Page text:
I could write a long ode to the amazingness (yes, I did mean to use the word amazingness) of this pesto bread. But right now as you read this, I am probably basking on the beach in Spain or swimming in the Mediterranean Sea. And who wants to think or be complicated at the beach? Instead I will keep this simple and straight to the point.
When I found myself with a large bunch of lemon basil last week, a stroke of brilliance (if you will allow me to toot my own horn) came to me as I had the idea of making it into pesto, slathering it over bread, and baking it all into this wonderful concoction.
This bread is great. The lemon basil I used in the pesto (which I’ve found at farmers markets) gives a very fresh, lemon-herby aftertaste. This keeps the flavors from being too heavy on your tongue. If you can’t find any lemon basil, I still recommend that you make this bread, but maybe add a small amount (tsp?) of lemon juice to your pesto to keep that lightness.
This bread needs no doctoring to serve. I’ve just been eating it plain. One note: it is harder to eat this bread when styled in the twist I’ve made it into, as the chunks tend to come apart where the pesto layers between them. But it’s so pretty! I personally don’t think this tendency to break apart detracts at all from the bread, but if you do I recommend maybe leaving the bread in the spiral and letting it rise and bake as such.
Braided Pesto Bread
makes 1 8″ loaf
1 cup warm water
1 tbsp sugar
2 1/4 tsp (1 package) instant yeast
1 1/2 tsp salt
2 tbsp olive oil
2-3 cups flour (I used 2 cups white whole wheat + 1/2 cup bread flour)
1/4 cup pine nuts, extra for garnish
1/2-3/4 cup pesto, recipe following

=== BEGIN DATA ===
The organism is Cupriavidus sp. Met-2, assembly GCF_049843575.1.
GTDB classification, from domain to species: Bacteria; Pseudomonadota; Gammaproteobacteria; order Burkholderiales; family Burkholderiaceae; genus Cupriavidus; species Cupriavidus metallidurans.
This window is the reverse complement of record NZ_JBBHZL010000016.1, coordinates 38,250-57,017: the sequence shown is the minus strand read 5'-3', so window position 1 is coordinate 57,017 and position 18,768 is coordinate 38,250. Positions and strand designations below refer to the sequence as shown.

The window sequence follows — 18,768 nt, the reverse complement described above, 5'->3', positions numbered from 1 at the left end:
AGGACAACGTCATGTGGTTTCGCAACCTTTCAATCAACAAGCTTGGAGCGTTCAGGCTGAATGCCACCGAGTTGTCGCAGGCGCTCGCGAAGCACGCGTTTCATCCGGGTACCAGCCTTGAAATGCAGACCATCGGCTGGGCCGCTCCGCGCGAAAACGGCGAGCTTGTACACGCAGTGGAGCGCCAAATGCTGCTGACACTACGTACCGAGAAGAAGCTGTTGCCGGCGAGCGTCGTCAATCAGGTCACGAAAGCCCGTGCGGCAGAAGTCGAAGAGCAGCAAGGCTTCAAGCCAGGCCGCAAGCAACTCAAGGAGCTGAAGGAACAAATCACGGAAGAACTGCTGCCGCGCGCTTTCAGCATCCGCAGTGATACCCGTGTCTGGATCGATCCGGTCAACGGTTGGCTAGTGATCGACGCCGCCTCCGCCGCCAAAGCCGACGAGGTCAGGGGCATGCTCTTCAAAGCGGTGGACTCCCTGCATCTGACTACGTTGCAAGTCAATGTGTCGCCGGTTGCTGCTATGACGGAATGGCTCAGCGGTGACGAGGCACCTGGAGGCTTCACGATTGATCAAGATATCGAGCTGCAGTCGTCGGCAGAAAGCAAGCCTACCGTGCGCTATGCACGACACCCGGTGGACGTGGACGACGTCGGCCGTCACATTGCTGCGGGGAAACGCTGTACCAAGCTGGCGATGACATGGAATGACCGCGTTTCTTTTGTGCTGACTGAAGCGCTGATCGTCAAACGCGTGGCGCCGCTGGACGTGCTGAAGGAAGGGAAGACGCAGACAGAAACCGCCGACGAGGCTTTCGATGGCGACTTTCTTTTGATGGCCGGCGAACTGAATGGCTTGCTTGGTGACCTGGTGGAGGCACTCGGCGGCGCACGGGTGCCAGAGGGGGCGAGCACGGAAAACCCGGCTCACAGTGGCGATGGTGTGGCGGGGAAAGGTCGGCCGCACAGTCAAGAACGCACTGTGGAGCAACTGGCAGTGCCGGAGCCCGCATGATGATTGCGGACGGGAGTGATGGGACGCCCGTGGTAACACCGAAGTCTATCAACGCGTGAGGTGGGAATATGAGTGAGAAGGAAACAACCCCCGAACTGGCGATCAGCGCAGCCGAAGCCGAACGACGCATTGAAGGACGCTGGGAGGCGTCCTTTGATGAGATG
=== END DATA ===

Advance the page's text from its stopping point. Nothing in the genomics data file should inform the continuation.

Directions (with pictures):
1. Proof the yeast: Dissolve the sugar and yeast in the warm water, and let stand for 5-10 minutes until mixture is frothy.
2. Add in salt, olive oil, 1/4 cup of pine nuts (or extra if you want more texture in your bread) and 2 cups of flour.
3. Mix the dough by hand. Once the dough is sticking together and slightly tacky turn out onto floured surface and begin kneading it, adding the remaining 1 cup of flour, 1/4 cup at a time, until the dough is smooth and not sticky. (I used about 2 1/2 cups of flour in total.)
4. Knead for 5-10 minutes until dough is elastic.
5. Place the dough in a large lightly greased bowl, cover and let rise in a warm spot for 1-1.5 hours until doubled. Check to see if dough is done rising: push into it with two fingers, 1″ deep. If the dough springs back it isn’t done rising, if it essentially stays indented then it is done.
6. Shape the dough: roll the dough out into approximately a 9″ x 13″ rectangle. Spread the pesto in a thin layer over the dough. You can sprinkle some more pine nuts here if you would like to have more texture. Roll the dough along the short-edge to get a roll that is about 9″ long.
Taking a sharp knife, cut the roll in half lengthwise, all the way through. Gently, leaving the cut side open, twist the two long halves together by draping them over each other. Place shaped dough in a 8 x 4-inch loaf pan. Put any pesto that might have dripped out during shaping in the crevasses on top. Sprinkle pine nuts for garnish over the top. Let rise for about 1 hour or until doubled in size.
7. Preheat the oven to 350 ºF, bake for 30-40 minutes until the crust is a golden brown.
yield: 1 cup
2 cups packed lemon basil
1/2 cup pine nuts
2 cloves garlic
1/4 cup olive oil
1/2 tsp salt
freshly ground pepper
Put all ingredients in a food processor or blender. Process until only small chunks remain.